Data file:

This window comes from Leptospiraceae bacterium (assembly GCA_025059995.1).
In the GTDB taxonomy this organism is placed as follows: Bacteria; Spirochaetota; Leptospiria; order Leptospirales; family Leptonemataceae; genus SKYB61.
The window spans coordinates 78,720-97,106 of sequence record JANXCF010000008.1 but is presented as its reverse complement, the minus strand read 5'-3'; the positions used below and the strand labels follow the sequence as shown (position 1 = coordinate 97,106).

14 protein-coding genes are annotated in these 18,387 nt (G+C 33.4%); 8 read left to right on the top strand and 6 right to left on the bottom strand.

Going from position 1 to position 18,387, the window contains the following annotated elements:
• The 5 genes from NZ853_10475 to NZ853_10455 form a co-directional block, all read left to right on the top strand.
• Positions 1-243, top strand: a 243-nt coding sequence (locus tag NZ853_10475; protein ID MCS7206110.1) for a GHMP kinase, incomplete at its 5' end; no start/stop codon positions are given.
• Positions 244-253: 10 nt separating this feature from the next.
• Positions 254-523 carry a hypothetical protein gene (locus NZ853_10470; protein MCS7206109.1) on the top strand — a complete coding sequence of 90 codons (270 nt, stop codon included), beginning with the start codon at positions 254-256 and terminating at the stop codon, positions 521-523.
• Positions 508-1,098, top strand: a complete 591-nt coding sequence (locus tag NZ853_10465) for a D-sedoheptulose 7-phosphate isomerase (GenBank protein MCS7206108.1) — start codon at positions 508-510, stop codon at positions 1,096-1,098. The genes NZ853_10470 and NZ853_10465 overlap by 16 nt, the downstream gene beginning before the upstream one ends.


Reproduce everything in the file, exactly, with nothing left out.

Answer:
This window comes from Leptospiraceae bacterium (assembly GCA_025059995.1).
In the GTDB taxonomy this organism is placed as follows: Bacteria; Spirochaetota; Leptospiria; order Leptospirales; family Leptonemataceae; genus SKYB61.
The window spans coordinates 78,720-97,106 of sequence record JANXCF010000008.1 but is presented as its reverse complement, the minus strand read 5'-3'; the positions used below and the strand labels follow the sequence as shown (position 1 = coordinate 97,106).

14 protein-coding genes are annotated in these 18,387 nt (G+C 33.4%); 8 read left to right on the top strand and 6 right to left on the bottom strand.

Going from position 1 to position 18,387, the window contains the following annotated elements:
• The 5 genes from NZ853_10475 to NZ853_10455 form a co-directional block, all read left to right on the top strand.
• Positions 1-243, top strand: a 243-nt coding sequence (locus tag NZ853_10475; protein ID MCS7206110.1) for a GHMP kinase, incomplete at its 5' end; no start/stop codon positions are given.
• Positions 244-253: 10 nt separating this feature from the next.
• Positions 254-523 carry a hypothetical protein gene (locus NZ853_10470; protein MCS7206109.1) on the top strand — a complete coding sequence of 90 codons (270 nt, stop codon included), beginning with the start codon at positions 254-256 and terminating at the stop codon, positions 521-523.
• Positions 508-1,098, top strand: a complete 591-nt coding sequence (locus tag NZ853_10465) for a D-sedoheptulose 7-phosphate isomerase (GenBank protein MCS7206108.1) — start codon at positions 508-510, stop codon at positions 1,096-1,098. The genes NZ853_10470 and NZ853_10465 overlap by 16 nt, the downstream gene beginning before the upstream one ends.